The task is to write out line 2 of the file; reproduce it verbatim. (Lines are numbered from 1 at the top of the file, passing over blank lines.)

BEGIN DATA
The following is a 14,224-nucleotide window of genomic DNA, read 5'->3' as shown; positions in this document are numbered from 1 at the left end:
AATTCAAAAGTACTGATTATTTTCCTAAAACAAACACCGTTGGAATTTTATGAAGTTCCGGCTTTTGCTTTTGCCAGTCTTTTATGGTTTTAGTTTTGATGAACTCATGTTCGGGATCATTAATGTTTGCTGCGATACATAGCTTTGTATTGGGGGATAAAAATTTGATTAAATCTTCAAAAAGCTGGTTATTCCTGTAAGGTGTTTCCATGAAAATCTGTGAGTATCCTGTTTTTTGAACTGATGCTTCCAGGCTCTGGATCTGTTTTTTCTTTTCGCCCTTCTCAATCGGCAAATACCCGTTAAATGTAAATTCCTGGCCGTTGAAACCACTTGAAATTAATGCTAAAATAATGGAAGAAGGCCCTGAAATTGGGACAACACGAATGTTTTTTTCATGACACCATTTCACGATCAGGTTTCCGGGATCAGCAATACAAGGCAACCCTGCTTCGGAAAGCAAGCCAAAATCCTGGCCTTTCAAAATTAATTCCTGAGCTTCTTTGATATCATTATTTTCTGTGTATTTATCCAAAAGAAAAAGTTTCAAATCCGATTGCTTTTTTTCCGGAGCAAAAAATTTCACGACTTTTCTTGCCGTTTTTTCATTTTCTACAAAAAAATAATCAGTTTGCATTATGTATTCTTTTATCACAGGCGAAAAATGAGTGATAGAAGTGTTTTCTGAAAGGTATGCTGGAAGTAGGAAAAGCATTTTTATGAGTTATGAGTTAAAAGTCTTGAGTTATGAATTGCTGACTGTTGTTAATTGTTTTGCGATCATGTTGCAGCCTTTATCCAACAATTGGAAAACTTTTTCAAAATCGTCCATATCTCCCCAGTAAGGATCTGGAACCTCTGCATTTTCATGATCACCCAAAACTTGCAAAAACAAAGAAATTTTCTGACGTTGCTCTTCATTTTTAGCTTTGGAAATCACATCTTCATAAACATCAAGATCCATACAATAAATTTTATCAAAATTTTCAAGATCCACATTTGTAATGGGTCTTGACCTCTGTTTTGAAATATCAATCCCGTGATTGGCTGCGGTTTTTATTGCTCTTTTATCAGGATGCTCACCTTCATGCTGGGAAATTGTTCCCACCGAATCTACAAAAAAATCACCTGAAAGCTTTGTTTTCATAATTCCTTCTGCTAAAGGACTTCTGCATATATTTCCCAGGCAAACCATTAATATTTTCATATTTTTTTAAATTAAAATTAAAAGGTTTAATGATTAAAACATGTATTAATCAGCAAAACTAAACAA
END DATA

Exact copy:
AATTCAAAAGTACTGATTATTTTCCTAAAACAAACACCGTTGGAATTTTATGAAGTTCCGGCTTTTGCTTTTGCCAGTCTTTTATGGTTTTAGTTTTGATGAACTCATGTTCGGGATCATTAATGTTTGCTGCGATACATAGCTTTGTATTGGGGGATAAAAATTTGATTAAATCTTCAAAAAGCTGGTTATTCCTGTAAGGTGTTTCCATGAAAATCTGTGAGTATCCTGTTTTTTGAACTGATGCTTCCAGGCTCTGGATCTGTTTTTTCTTTTCGCCCTTCTCAATCGGCAAATACCCGTTAAATGTAAATTCCTGGCCGTTGAAACCACTTGAAATTAATGCTAAAATAATGGAAGAAGGCCCTGAAATTGGGACAACACGAATGTTTTTTTCATGACACCATTTCACGATCAGGTTTCCGGGATCAGCAATACAAGGCAACCCTGCTTCGGAAAGCAAGCCAAAATCCTGGCCTTTCAAAATTAATTCCTGAGCTTCTTTGATATCATTATTTTCTGTGTATTTATCCAAAAGAAAAAGTTTCAAATCCGATTGCTTTTTTTCCGGAGCAAAAAATTTCACGACTTTTCTTGCCGTTTTTTCATTTTCTACAAAAAAATAATCAGTTTGCATTATGTATTCTTTTATCACAGGCGAAAAATGAGTGATAGAAGTGTTTTCTGAAAGGTATGCTGGAAGTAGGAAAAGCATTTTTATGAGTTATGAGTTAAAAGTCTTGAGTTATGAATTGCTGACTGTTGTTAATTGTTTTGCGATCATGTTGCAGCCTTTATCCAACAATTGGAAAACTTTTTCAAAATCGTCCATATCTCCCCAGTAAGGATCTGGAACCTCTGCATTTTCATGATCACCCAAAACTTGCAAAAACAAAGAAATTTTCTGACGTTGCTCTTCATTTTTAGCTTTGGAAATCACATCTTCATAAACATCAAGATCCATACAATAAATTTTATCAAAATTTTCAAGATCCACATTTGTAATGGGTCTTGACCTCTGTTTTGAAATATCAATCCCGTGATTGGCTGCGGTTTTTATTGCTCTTTTATCAGGATGCTCACCTTCATGCTGGGAAATTGTTCCCACCGAATCTACAAAAAAATCACCTGAAAGCTTTGTTTTCATAATTCCTTCTGCTAAAGGACTTCTGCATATATTTCCCAGGCAAACCATTAATATTTTCATATTTTTTTAAATTAAAATTAAAAGGTTTAATGATTAAAACATGTATTAATCAGCAAAACTAAACAA